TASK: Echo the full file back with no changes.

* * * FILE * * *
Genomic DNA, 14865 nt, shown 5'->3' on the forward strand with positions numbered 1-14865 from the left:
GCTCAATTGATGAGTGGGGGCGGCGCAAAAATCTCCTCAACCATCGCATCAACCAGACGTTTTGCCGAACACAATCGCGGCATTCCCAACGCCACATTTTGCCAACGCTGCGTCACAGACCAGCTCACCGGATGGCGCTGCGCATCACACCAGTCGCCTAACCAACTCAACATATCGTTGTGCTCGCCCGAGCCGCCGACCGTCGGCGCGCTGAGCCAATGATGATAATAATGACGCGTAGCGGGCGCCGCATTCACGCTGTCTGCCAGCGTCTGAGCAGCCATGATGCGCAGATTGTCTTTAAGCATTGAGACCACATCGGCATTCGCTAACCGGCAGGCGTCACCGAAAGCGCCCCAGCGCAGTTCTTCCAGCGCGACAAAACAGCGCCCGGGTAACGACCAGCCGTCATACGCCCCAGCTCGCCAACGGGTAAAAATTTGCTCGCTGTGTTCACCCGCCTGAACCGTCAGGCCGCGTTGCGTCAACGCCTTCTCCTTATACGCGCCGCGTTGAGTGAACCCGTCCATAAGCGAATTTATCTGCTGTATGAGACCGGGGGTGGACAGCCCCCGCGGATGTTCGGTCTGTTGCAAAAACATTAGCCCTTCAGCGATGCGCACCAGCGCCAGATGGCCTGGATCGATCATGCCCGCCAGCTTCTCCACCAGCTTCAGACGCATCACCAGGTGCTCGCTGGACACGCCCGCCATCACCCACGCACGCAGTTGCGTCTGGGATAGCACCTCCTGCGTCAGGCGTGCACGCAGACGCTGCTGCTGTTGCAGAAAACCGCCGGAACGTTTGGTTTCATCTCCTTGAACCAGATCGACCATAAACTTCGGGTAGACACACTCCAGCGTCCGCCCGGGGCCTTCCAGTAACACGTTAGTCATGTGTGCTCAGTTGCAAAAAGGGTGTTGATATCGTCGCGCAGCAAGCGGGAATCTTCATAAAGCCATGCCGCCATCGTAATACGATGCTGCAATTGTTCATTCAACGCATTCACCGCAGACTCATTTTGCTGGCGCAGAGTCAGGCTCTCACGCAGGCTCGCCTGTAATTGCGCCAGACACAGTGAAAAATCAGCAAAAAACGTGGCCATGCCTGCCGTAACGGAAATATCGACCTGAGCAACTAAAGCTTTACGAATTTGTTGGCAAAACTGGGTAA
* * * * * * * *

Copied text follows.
Genomic DNA, 14865 nt, shown 5'->3' on the forward strand with positions numbered 1-14865 from the left:
GCTCAATTGATGAGTGGGGGCGGCGCAAAAATCTCCTCAACCATCGCATCAACCAGACGTTTTGCCGAACACAATCGCGGCATTCCCAACGCCACATTTTGCCAACGCTGCGTCACAGACCAGCTCACCGGATGGCGCTGCGCATCACACCAGTCGCCTAACCAACTCAACATATCGTTGTGCTCGCCCGAGCCGCCGACCGTCGGCGCGCTGAGCCAATGATGATAATAATGACGCGTAGCGGGCGCCGCATTCACGCTGTCTGCCAGCGTCTGAGCAGCCATGATGCGCAGATTGTCTTTAAGCATTGAGACCACATCGGCATTCGCTAACCGGCAGGCGTCACCGAAAGCGCCCCAGCGCAGTTCTTCCAGCGCGACAAAACAGCGCCCGGGTAACGACCAGCCGTCATACGCCCCAGCTCGCCAACGGGTAAAAATTTGCTCGCTGTGTTCACCCGCCTGAACCGTCAGGCCGCGTTGCGTCAACGCCTTCTCCTTATACGCGCCGCGTTGAGTGAACCCGTCCATAAGCGAATTTATCTGCTGTATGAGACCGGGGGTGGACAGCCCCCGCGGATGTTCGGTCTGTTGCAAAAACATTAGCCCTTCAGCGATGCGCACCAGCGCCAGATGGCCTGGATCGATCATGCCCGCCAGCTTCTCCACCAGCTTCAGACGCATCACCAGGTGCTCGCTGGACACGCCCGCCATCACCCACGCACGCAGTTGCGTCTGGGATAGCACCTCCTGCGTCAGGCGTGCACGCAGACGCTGCTGCTGTTGCAGAAAACCGCCGGAACGTTTGGTTTCATCTCCTTGAACCAGATCGACCATAAACTTCGGGTAGACACACTCCAGCGTCCGCCCGGGGCCTTCCAGTAACACGTTAGTCATGTGTGCTCAGTTGCAAAAAGGGTGTTGATATCGTCGCGCAGCAAGCGGGAATCTTCATAAAGCCATGCCGCCATCGTAATACGATGCTGCAATTGTTCATTCAACGCATTCACCGCAGACTCATTTTGCTGGCGCAGAGTCAGGCTCTCACGCAGGCTCGCCTGTAATTGCGCCAGACACAGTGAAAAATCAGCAAAAAACGTGGCCATGCCTGCCGTAACGGAAATATCGACCTGAGCAACTAAAGCTTTACGAATTTGTTGGCAAAACTGGGTAA